Boston Globe's Scores

For 5,571 reviews, this publication has graded:
  • 55% higher than the average critic
  • 2% same as the average critic
  • 43% lower than the average critic
On average, this publication grades 0.7 points higher than other critics. (0-100 point scale)
Average Movie review score: 63
Highest review score: 100 The Color of Paradise
Lowest review score: 0 Cocktail
Score distribution:
5571 movie reviews
  1. More vulgar than funny.
    • 39 Metascore
    • 50 Reviewed by
      Ty Burr
    There's an interesting movie in here, too, about the isolation of Indian brides brought to a new country by strange new husbands and mistreated, but Provoked rarely ducks below its glossy surface to go there.
  2. The biggest problem with this movie - not that it's mediocre, dull, or barely written (though it's guilty on all counts). It's that Carrey himself is miscast.
  3. Director and Team Besson member Camille Delamarre (“Brick Mansions”) speeds us from one action sequence to the next with a style that alternates between routine, clunky, and modestly inspired.
  4. The real problem with this movie isn't its trashy side - the "Death Wish" stuff is actually suspenseful. It's the creepy note of causal judgment that hangs over it.
    • 38 Metascore
    • 50 Reviewed by
      Ty Burr
    Gigantic plays like a Sundance movie with half the nouns removed; fetchingly cryptic for a while, it's ultimately just obscure.
  5. You don’t have to be Jewish to love borscht belt humor, or gay to love camp, or French to love farce. But when all three are thrown into a blender with a dollop of generic family dysfunction, as is the case in Let My People Go!, oy vey doesn’t begin to address the result.
    • 49 Metascore
    • 50 Reviewed by
      Ty Burr
    A well-intentioned indie that tries to be a "real" version of a Hollywood romantic comedy and ends up feeling more ersatz than ever.
    • 64 Metascore
    • 50 Reviewed by
      Ty Burr
    The movie’s OK, nothing more.
  6. To Chu’s credit, he does work hard not only to legitimize 30-somethings’ halcyon recollections, but also to make the material relevant to a new generation.
  7. The film's biggest problem, however, is its naive inability to understand that sex comedies, to amuse, must be about more than sex.
    • Boston Globe
  8. In the end, though, the film disappointingly, even lazily, shies away from being anything more than you’d expect.
  9. The movie has none of the embarrassing absurdity and cheap effects that made last year's trip back to the 14th century, "Timeline,'' such a joke. We should be so lucky. Instead, we get a listless avenger drama.
  10. The crew doesn’t much look the part either, save for Schaech’s Stalin ’stache. Yet the movie does show the ability to get past this, even with the weight of all its narratively risky conspiracy theorizing. It’s a shame the intrigue has to get torpedoed by elements that mostly feel correctable.
  11. This movie has no teeth. It does not want to say anything, other than the unprintable word for penis, over and over.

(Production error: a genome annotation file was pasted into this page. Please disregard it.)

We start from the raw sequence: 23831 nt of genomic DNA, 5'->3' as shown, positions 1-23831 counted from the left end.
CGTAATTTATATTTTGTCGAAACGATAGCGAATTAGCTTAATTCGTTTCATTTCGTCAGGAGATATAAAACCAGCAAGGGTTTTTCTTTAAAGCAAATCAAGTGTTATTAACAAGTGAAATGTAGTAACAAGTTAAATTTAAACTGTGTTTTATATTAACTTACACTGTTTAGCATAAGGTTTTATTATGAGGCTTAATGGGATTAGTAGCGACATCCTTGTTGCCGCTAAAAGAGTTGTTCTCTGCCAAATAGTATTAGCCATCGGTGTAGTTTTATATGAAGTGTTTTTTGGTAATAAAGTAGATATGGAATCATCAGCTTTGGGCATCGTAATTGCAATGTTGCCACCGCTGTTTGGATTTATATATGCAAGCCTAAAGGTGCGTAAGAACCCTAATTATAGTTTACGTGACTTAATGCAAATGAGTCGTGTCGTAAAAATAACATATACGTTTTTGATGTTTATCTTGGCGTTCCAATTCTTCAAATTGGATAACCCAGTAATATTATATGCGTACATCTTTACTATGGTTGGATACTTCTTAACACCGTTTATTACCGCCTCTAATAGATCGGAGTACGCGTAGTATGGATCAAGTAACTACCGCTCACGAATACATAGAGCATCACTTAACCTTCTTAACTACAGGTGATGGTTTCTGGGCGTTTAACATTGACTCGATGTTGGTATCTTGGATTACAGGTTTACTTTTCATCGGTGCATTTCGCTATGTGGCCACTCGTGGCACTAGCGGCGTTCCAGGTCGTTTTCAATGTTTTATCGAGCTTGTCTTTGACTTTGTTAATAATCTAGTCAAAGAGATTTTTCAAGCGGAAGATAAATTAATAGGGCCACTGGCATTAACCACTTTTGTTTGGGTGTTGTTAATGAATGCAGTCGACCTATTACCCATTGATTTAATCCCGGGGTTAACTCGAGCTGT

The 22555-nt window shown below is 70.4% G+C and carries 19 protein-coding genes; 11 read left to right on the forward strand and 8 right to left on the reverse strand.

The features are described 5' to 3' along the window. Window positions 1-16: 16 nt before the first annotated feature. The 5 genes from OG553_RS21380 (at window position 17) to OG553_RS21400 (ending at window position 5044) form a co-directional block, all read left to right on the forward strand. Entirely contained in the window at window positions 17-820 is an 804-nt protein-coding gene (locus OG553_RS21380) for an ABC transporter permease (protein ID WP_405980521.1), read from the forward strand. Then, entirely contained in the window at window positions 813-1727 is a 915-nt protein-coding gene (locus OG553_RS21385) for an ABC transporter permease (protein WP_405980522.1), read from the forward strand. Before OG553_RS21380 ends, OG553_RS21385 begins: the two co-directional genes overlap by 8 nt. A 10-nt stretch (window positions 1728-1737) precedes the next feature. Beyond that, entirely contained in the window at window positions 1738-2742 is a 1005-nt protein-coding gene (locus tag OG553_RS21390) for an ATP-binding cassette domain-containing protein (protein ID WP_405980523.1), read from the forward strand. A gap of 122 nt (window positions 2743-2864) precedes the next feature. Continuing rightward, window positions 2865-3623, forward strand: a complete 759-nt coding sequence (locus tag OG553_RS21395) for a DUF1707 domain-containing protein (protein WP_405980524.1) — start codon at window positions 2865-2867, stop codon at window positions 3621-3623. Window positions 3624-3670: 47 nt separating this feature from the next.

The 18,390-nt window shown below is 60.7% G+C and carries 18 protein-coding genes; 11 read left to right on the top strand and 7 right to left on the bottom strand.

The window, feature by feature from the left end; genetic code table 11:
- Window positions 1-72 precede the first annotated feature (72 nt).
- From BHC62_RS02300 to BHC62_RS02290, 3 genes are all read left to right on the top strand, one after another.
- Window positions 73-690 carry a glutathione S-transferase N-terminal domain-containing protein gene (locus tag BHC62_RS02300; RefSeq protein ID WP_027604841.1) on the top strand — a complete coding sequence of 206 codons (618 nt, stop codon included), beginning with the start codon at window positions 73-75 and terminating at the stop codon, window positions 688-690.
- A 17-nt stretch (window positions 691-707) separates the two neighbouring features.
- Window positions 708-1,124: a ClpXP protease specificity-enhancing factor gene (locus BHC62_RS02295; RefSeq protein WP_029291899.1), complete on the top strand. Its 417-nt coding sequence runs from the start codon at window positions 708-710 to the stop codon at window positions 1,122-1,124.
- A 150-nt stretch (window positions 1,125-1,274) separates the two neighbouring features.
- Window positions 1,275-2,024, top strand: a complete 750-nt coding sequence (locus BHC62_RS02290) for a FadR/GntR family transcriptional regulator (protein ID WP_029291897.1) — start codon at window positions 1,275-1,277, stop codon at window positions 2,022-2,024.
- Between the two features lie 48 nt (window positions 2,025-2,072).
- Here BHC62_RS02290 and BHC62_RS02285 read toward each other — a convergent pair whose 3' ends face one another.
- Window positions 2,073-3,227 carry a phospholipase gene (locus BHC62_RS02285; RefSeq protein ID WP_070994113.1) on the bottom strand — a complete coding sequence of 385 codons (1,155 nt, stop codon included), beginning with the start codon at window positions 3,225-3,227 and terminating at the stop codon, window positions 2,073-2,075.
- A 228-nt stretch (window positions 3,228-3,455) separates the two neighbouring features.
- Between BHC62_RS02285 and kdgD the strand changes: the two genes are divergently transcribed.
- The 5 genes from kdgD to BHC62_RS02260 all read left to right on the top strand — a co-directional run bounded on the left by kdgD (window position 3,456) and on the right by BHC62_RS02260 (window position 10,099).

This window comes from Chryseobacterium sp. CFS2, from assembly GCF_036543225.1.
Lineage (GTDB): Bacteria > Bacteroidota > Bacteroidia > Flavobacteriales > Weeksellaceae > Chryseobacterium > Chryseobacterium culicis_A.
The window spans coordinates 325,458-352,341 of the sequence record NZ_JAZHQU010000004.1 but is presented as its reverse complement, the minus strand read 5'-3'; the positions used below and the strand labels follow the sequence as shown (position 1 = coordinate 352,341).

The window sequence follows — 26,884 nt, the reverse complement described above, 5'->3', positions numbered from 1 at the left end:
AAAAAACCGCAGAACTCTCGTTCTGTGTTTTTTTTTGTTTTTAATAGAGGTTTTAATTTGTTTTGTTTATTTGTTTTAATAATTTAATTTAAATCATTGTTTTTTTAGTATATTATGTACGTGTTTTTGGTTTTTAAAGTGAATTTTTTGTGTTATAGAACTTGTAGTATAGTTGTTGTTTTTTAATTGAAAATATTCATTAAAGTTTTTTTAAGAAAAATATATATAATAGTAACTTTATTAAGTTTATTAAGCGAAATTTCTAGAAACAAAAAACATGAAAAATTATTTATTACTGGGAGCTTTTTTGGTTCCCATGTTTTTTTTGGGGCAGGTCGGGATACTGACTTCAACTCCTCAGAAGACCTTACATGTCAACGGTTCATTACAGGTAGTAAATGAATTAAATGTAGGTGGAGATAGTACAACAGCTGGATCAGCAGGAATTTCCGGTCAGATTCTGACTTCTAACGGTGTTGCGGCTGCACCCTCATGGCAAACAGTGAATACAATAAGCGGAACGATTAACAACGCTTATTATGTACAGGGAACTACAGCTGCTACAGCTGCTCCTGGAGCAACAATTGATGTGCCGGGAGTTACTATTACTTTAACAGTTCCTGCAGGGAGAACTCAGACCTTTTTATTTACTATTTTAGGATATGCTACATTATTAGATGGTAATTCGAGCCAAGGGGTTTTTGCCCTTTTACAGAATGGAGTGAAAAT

12. The movie is full of risible pontifications about the nature of art but falls well short of capturing the angst of creative frustration.
  13. Nobility with little pacing, imagination, or energy tends not to work too well on the screen. Rahim has the eyes of the young Mandy Patinkin. If only he had some of the wildness.
    • 48 Metascore
    • 50 Reviewed by
      Ty Burr
    It does give believers and those tottering on the edge something to chew on, and it steadfastly refuses to demonize everybody else.
  14. Packaged fluff aimed low, and patronizingly, at Spears's legion of young female fans.
  15. A flimsy sister act.
  16. The score is the most effective thing about the film. Sometimes it's a suspicious, mischie-vous distraction from the reality that not enough of this makes sense.
  17. Despite the Gallic source material, what we truly have in Unfaithful is a tasteful, adult-contemporary ''Fatal Attraction'' redux, right down to the mister's Soho address and the happy family tucked away in the New York hinterlands.
    • 70 Metascore
    • 50 Reviewed by
      Ty Burr
    The movie ends with a sentimental vision of unity that, admittedly, warmed this weary moviegoer's heart. If that vision was earned, I might even have melted.
  18. Once it’s clear the movie won’t be deviating at all from its formula, Frank’s journey gets tedious.
  19. The movie's unlikely sincerity can't completely offset its ugliness for less bloodthirsty viewers, but it helps, and it does smooth over some narrative rough edges.
    • 61 Metascore
    • 50 Reviewed by
      Ty Burr
    Likably played by Bruhl, the castaway remains more dramatic device than living, breathing character. And without him truly being there, Dench and Smith are just volleying an imaginary ping-pong ball between them. That's not acting -- that's exercise.
    • 56 Metascore
    • 50 Reviewed by
      Ty Burr
    An unusual story and sharp talents have been put through the Disney family-film machinery and come out flattened into formula. It’s an average movie, and that isn’t bad — just average.
  20. The film has a habit of cutting away from interviews for Maher's commentary during the drive to the next location. You can see him trying to work the car for a laugh.
  21. If there were a liberal equivalent to Fox News (no, not MSNBC, which is so much milk-fed veal to Rupert Murdoch's steak tartare), Boogie Man is the sort of programming it would thrive on.
  22. A rather pat, occasionally desperate road comedy.

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